Scotland’s Energy Minister, Fergus Ewing, yesterday announced that the first leg of a project in Orkney funded by the Scottish Government has demonstrated the potential for considerable cost savings using the capabilities of smaller support vessels in the marine renewables industry.
The Orkney Vessel Trials project, which has been facilitated by Orkney consultancy Aquatera Ltd, in association with the European Marine Energy Centre (EMEC), was launched by Mr Ewing last year.
Installation, operations, and maintenance are a considerable project cost for wave and tidal developers, alongside managing risk in challenging sea conditions. The objectives of the study were to investigate and trial ways to reduce costs of operations required for the marine energy industry, to demonstrate how a project involving many companies, vessels and people can be carried out to high safety standards, and to demonstrate that vessels available in Orkney waters can carry out complex marine operations efficiently and cost effectively.
The project took place during the quieter winter months in Orkney, with 20 local organisations, and over 120 individuals, working together on over 60 vessel operations.
Close collaboration and cooperation between all parties was key to the project’s success, and although the trials were based in Orkney, the outcomes are transferable to other localities with similar marine opportunities and challenges.
The project comprised a set of six performance trials covering workboat positioning and dynamic loading, gantry barge positioning and device deployment, clump weight friction, ROV operations, responses to man overboard situations in tidal currents, and dynamics of buoy submergence.
The outcomes have now been published to assist project developers in selecting fit-for-purpose and cost-effective vessels for future projects.
One example outcome is that the project demonstrated that marine energy developers could save 70-80% on installation costs by utilising a gantry barge and other local vessels rather than commissioning large dynamically positioned offshore construction vessels.
Following the announcement in his keynote speech at the All-Energy 2014 Conference in Aberdeen, Mr Ewing visited Aquatera’s stand within the Orkney exhibition area to pick up a copy of the published report, and view the video which showcases the achievements of the project.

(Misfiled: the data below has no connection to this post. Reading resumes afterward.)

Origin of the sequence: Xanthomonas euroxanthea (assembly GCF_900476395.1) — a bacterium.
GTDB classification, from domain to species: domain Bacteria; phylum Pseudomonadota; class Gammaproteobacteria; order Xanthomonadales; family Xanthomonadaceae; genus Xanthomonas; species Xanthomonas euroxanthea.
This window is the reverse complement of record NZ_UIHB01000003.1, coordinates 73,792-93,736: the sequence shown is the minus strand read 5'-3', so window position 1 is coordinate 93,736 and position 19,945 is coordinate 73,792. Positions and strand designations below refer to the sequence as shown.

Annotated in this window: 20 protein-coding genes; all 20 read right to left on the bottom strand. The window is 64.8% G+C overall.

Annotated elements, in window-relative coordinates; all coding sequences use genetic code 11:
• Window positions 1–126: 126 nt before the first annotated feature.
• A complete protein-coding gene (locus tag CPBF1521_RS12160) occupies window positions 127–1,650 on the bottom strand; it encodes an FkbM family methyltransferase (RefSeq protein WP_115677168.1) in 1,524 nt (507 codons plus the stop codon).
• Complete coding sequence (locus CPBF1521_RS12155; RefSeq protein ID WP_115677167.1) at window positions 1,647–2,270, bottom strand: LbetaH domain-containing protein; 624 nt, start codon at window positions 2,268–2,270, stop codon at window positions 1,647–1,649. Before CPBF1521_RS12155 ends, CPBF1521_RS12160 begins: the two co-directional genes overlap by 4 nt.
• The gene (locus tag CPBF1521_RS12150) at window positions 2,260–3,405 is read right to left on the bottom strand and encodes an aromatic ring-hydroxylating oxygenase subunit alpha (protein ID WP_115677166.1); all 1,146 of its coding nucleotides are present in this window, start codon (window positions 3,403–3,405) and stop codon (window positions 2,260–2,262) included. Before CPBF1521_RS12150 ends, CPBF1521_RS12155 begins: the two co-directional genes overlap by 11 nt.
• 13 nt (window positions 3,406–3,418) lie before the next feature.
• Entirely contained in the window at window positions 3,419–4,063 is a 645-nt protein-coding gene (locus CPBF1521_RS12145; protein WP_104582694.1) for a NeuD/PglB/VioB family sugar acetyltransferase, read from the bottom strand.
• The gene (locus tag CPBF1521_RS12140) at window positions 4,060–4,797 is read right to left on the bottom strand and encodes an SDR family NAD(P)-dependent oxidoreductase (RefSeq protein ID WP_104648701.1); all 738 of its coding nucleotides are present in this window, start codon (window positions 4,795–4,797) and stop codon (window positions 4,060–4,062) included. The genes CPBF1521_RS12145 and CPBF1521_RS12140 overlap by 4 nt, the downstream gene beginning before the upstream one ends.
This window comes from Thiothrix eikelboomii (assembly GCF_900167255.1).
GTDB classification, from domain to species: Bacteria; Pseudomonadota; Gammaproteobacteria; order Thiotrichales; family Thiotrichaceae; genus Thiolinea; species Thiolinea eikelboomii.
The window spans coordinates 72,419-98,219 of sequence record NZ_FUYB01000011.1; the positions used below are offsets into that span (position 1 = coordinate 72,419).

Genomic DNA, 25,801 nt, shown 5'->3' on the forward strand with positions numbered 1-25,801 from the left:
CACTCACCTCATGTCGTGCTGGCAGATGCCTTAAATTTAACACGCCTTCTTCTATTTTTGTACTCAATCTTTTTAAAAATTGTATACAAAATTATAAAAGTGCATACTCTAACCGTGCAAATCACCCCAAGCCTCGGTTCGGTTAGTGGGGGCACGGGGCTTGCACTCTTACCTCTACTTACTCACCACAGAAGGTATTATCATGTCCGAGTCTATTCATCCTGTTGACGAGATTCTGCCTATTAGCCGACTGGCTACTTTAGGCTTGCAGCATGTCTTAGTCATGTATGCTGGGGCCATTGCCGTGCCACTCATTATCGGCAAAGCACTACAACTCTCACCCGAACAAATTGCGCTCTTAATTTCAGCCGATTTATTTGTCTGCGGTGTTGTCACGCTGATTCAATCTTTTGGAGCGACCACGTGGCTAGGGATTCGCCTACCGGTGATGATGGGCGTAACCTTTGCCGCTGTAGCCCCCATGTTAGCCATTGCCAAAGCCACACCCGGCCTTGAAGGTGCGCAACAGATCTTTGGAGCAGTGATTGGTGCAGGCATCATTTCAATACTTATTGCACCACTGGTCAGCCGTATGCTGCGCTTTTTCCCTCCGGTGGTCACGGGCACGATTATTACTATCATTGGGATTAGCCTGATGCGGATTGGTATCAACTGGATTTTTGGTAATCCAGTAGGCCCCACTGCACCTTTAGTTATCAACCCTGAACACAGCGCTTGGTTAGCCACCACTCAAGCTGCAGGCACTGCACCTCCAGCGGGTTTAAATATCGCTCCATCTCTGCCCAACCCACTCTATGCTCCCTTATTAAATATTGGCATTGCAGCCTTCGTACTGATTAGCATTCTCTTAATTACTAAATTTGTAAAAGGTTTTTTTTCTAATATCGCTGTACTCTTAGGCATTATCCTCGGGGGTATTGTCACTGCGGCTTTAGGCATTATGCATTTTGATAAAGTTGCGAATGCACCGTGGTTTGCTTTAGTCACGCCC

Mr Ewing remarked:
“The Scottish Government is committed to capitalising on the pioneering research and development work taking place in Orkney.
“In 2013 we provided funding of £1.1 million to EMEC to support a project that would assess the capabilities of the local fleet of vessels within the Pentland Firth and Orkney waters and how these vessels could apply their skills to supporting Scotland’s marine renewables industry.
“Using local vessels to the best of their capabilities not only creates a great local economic impact but provides an important service to the development of the industry, through constant learning and cost reduction”.
Ian Johnstone, Renewable Energy Consultant at Aquatera, and Project Manager welcomed the announcement, stating:
“Aquatera is proud to have successfully developed, supported and delivered this project. The results obtained have clearly shown how locally based solutions can have real benefits for project economics without compromising on quality or safety.
“The trials have also given the opportunity to put into practice some of the ideas and potential solutions that have until now been concepts and ideas.”
Neil Kermode, Managing Director of EMEC added:
“The results from this first project have been very promising, demonstrating just what can be done with our local fleet, and instigating safety enhancements and cost savings for those in the marine renewables industry.
“We’re very grateful for the support provided from the Scottish Government. It is exactly this sort of practical initiative that will enable the industry to develop and bring the rewards of marine energy to Scotland in the coming years.”